Day 2: Fostering Collaboration and Innovation at Valldaura Labs

Valldaura Labs, nestled amidst the beautiful green landscape of Barcelona’s Collserola Natural Park, provided a peaceful setting for Day Two. The day was filled with interactive workshops and engaging discussions among our GreenInCities team. We shared our knowledge and found new ways of working together. One workshop, led by Linköping University and Universidade do Porto, had us explore potential connection between representatives from “leader” and “follower” pilot cities. Another session focused on exploring the perspectives of diverse stakeholders in making impactful decisions that affects both citizens and the environment. The highlight of the day was a visit to the #FabLab, a treasure of innovative sustainable urban design solutions. The award-winning TOVA greenhouse stood out as a testament to the power of sustainable design principles.

Day 3: Building Partnerships and Charting the Course Forward

The final day’s activities were held at the Institute for Advanced Architecture of Catalonia (IAAC) Atelier in Poblenou. During the City Twinning Workshop, the consortium made the final decisions on the pairing of the “follower” cities with their “front-runner” counterparts. These included:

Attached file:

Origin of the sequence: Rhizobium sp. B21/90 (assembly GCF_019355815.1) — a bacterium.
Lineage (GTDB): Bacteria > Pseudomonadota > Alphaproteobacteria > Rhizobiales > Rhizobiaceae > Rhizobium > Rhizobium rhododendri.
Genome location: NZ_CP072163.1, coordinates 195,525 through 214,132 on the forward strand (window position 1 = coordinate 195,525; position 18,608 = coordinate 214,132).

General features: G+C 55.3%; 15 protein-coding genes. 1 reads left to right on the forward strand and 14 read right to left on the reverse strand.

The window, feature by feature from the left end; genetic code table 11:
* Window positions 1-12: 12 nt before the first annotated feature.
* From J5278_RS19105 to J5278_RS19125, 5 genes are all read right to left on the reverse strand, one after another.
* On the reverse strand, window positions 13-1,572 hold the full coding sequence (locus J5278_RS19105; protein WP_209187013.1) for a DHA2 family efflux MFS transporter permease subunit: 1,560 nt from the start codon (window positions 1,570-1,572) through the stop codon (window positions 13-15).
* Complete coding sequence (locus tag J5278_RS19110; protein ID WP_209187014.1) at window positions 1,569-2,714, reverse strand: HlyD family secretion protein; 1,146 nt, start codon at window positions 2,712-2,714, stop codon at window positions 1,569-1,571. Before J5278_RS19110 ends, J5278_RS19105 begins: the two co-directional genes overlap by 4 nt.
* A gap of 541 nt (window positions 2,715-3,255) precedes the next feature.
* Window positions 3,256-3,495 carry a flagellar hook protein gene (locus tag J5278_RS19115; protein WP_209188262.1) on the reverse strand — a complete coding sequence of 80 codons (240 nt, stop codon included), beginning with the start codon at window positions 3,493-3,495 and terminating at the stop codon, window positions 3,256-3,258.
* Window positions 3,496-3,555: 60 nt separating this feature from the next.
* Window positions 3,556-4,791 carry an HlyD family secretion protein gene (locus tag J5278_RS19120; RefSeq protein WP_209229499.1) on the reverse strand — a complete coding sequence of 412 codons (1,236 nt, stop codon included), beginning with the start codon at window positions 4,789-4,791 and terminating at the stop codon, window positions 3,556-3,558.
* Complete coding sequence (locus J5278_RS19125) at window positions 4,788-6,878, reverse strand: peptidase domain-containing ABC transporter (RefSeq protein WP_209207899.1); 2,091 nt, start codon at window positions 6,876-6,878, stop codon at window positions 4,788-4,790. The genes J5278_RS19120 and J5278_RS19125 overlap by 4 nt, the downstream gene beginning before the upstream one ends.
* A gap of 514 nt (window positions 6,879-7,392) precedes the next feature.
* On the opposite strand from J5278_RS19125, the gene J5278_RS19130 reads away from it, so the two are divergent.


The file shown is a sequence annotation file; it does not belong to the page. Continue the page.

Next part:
• Birštonas will twin with Nova Gorica and Barcelona
  • Matosinhos will twin with Prato and Nova Gorica
  • Cork will twin with Helsinki and Athens
  • Pécs will twin with Helsinki and Barcelona
  • Reykjavik will twin with Nova Gorica, Prato and Athens

NeuroLandscape: Measuring the Impact of Green Cities

While GreenInCities prioritizes aesthetics and environmental benefits, it is crucial not to forget the impact of green environments on human well-being. This is where NeuroLandscape comes in. On Day 3, we presented Muse2, a portable neuroimaging device. This EEG technology allows us to assess, in real time, the impact of environmental changes on user well-being.

GreenInCities has officially begun its journey. NeuroLandscape is excited to be part of the team to measure the positive impact of Nature-based solutions on European citizens.

Stay tuned for updates on more GreenInCities news!

GreenInCities 1

GreenInCities project: Reshaping Urban Well-Being through Nature-Based Solutions 

The GreenInCities project tackles the challenge of bringing nature-based solutions to deprived urban areas to improve mental well-being. Learn how NeuroLandscape is contributing with innovative assessment methods.

As urban areas expand and crowding surges, accessing green spaces has become increasingly challenging. The issue goes beyond aesthetics; studies consistently link access to nature with improved mental and physical well-being. However, existing efforts to regreen these urban spaces often prioritize affluent, tourist-heavy areas, leaving behind disadvantaged neighborhoods across Europe (European Commission, 2023).

Introducing: The GreenInCities project

The GreenInCities project, funded by Horizon Europe, aims to address this gap. Launched in January 2024, GreenInCities brings together a consortium of experts to redefine urban regeneration strategies for deprived areas. The four-year project focuses on developing, implementing, and monitoring Nature-based Solutions (NbS), effectively bridging urban planning with ecological sustainability.